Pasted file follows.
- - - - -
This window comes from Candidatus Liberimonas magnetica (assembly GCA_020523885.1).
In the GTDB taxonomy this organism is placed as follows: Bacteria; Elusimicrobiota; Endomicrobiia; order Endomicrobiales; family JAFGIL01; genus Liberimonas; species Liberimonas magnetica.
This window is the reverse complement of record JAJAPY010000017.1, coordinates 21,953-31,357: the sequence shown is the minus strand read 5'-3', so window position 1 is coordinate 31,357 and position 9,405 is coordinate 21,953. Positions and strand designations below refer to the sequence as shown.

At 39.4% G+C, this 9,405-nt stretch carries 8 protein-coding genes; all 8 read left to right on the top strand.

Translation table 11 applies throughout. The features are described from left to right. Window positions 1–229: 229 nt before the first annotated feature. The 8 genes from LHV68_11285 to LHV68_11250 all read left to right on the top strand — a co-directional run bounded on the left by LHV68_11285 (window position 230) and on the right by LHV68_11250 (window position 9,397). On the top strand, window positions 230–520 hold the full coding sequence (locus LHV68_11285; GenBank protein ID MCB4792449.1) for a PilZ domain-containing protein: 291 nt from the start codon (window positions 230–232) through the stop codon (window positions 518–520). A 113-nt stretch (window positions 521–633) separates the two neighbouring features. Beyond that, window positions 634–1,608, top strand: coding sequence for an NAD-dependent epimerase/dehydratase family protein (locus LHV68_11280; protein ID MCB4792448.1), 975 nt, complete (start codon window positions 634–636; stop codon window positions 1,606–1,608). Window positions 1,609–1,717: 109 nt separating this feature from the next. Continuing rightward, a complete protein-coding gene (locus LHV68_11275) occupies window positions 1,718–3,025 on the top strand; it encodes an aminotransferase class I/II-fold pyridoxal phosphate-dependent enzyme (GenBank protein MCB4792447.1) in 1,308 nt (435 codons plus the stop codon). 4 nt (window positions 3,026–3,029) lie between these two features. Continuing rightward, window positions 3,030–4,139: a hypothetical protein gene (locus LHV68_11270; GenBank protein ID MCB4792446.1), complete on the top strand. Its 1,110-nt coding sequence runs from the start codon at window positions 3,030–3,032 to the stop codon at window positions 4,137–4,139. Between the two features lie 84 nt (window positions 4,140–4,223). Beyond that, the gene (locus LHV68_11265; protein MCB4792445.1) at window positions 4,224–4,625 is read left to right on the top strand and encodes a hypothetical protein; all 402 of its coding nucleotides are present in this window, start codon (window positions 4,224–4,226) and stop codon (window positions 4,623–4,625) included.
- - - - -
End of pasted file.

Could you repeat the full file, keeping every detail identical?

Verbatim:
This window comes from Candidatus Liberimonas magnetica (assembly GCA_020523885.1).
In the GTDB taxonomy this organism is placed as follows: Bacteria; Elusimicrobiota; Endomicrobiia; order Endomicrobiales; family JAFGIL01; genus Liberimonas; species Liberimonas magnetica.
This window is the reverse complement of record JAJAPY010000017.1, coordinates 21,953-31,357: the sequence shown is the minus strand read 5'-3', so window position 1 is coordinate 31,357 and position 9,405 is coordinate 21,953. Positions and strand designations below refer to the sequence as shown.

At 39.4% G+C, this 9,405-nt stretch carries 8 protein-coding genes; all 8 read left to right on the top strand.

Translation table 11 applies throughout. The features are described from left to right. Window positions 1–229: 229 nt before the first annotated feature. The 8 genes from LHV68_11285 to LHV68_11250 all read left to right on the top strand — a co-directional run bounded on the left by LHV68_11285 (window position 230) and on the right by LHV68_11250 (window position 9,397). On the top strand, window positions 230–520 hold the full coding sequence (locus LHV68_11285; GenBank protein ID MCB4792449.1) for a PilZ domain-containing protein: 291 nt from the start codon (window positions 230–232) through the stop codon (window positions 518–520). A 113-nt stretch (window positions 521–633) separates the two neighbouring features. Beyond that, window positions 634–1,608, top strand: coding sequence for an NAD-dependent epimerase/dehydratase family protein (locus LHV68_11280; protein ID MCB4792448.1), 975 nt, complete (start codon window positions 634–636; stop codon window positions 1,606–1,608). Window positions 1,609–1,717: 109 nt separating this feature from the next. Continuing rightward, a complete protein-coding gene (locus LHV68_11275) occupies window positions 1,718–3,025 on the top strand; it encodes an aminotransferase class I/II-fold pyridoxal phosphate-dependent enzyme (GenBank protein MCB4792447.1) in 1,308 nt (435 codons plus the stop codon). 4 nt (window positions 3,026–3,029) lie between these two features. Continuing rightward, window positions 3,030–4,139: a hypothetical protein gene (locus LHV68_11270; GenBank protein ID MCB4792446.1), complete on the top strand. Its 1,110-nt coding sequence runs from the start codon at window positions 3,030–3,032 to the stop codon at window positions 4,137–4,139. Between the two features lie 84 nt (window positions 4,140–4,223). Beyond that, the gene (locus LHV68_11265; protein MCB4792445.1) at window positions 4,224–4,625 is read left to right on the top strand and encodes a hypothetical protein; all 402 of its coding nucleotides are present in this window, start codon (window positions 4,224–4,226) and stop codon (window positions 4,623–4,625) included.